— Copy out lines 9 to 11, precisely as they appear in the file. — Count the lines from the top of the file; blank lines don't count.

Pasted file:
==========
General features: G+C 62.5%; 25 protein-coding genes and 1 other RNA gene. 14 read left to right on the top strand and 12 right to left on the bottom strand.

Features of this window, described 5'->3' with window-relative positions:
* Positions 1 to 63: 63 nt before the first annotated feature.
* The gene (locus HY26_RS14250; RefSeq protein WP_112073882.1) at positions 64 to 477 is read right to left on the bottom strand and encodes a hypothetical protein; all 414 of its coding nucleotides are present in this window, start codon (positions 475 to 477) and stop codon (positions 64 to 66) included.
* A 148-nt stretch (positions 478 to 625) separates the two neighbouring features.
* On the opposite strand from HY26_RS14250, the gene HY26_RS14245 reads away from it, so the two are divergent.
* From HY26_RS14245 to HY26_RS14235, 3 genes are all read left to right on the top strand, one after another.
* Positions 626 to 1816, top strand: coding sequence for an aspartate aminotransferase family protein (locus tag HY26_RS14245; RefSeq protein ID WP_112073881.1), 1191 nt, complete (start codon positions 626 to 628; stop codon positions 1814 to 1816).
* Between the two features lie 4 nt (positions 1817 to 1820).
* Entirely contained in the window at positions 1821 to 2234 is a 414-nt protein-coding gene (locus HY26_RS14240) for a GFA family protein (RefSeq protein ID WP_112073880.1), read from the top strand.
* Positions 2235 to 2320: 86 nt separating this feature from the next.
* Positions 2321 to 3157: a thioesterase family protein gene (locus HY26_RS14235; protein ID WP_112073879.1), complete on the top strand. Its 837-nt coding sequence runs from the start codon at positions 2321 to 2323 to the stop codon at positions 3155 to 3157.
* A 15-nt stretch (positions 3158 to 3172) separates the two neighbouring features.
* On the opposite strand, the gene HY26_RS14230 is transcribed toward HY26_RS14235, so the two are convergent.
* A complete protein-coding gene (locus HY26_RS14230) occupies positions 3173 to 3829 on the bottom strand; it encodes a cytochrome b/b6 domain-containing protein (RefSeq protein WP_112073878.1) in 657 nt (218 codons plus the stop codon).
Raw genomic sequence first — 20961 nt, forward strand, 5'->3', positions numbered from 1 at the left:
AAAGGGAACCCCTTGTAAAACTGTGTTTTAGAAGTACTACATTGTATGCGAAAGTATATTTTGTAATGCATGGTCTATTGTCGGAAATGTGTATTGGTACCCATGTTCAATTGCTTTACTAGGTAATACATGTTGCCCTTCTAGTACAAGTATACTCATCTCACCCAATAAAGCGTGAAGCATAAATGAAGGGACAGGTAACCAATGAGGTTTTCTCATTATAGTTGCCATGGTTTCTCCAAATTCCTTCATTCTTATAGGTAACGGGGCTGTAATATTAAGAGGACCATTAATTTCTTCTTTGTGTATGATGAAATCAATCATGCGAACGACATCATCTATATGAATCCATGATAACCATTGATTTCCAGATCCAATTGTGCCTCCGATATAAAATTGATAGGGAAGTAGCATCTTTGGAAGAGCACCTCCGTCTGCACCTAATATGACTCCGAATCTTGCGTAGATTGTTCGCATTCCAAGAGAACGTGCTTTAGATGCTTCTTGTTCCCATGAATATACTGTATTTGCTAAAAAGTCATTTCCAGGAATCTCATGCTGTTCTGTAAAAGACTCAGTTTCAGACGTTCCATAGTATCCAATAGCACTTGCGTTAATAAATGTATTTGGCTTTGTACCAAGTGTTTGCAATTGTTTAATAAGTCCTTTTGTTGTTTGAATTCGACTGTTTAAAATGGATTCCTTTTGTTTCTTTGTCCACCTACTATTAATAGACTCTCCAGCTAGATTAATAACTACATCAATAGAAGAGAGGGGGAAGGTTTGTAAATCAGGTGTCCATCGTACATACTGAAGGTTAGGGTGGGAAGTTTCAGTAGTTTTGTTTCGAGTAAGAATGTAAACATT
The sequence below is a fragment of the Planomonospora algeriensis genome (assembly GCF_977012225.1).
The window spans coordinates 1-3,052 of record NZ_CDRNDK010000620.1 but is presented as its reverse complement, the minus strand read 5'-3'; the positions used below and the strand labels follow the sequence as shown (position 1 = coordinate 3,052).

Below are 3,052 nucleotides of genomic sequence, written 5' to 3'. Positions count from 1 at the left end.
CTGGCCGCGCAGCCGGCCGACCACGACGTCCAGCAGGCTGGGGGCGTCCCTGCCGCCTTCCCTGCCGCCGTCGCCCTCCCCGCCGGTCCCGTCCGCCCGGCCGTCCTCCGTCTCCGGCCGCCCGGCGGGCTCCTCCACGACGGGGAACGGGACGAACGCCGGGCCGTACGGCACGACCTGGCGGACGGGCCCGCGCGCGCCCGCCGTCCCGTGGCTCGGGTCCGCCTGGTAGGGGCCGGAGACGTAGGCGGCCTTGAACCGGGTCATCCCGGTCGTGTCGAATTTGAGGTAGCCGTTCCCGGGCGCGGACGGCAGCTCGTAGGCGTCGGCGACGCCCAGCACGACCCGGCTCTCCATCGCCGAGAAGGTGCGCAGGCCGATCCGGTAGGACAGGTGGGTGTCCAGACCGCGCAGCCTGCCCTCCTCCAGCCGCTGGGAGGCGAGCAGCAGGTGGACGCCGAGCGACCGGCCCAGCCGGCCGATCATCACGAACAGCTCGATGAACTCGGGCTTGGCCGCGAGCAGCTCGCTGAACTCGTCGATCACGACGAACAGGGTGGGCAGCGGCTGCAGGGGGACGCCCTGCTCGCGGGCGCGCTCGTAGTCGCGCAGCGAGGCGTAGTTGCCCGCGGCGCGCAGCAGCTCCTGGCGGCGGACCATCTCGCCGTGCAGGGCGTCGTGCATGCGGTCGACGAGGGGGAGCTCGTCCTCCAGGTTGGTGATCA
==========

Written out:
* Between the two features lie 4 nt (positions 1817 to 1820).
* Entirely contained in the window at positions 1821 to 2234 is a 414-nt protein-coding gene (locus HY26_RS14240) for a GFA family protein (RefSeq protein ID WP_112073880.1), read from the top strand.
* Positions 2235 to 2320: 86 nt separating this feature from the next.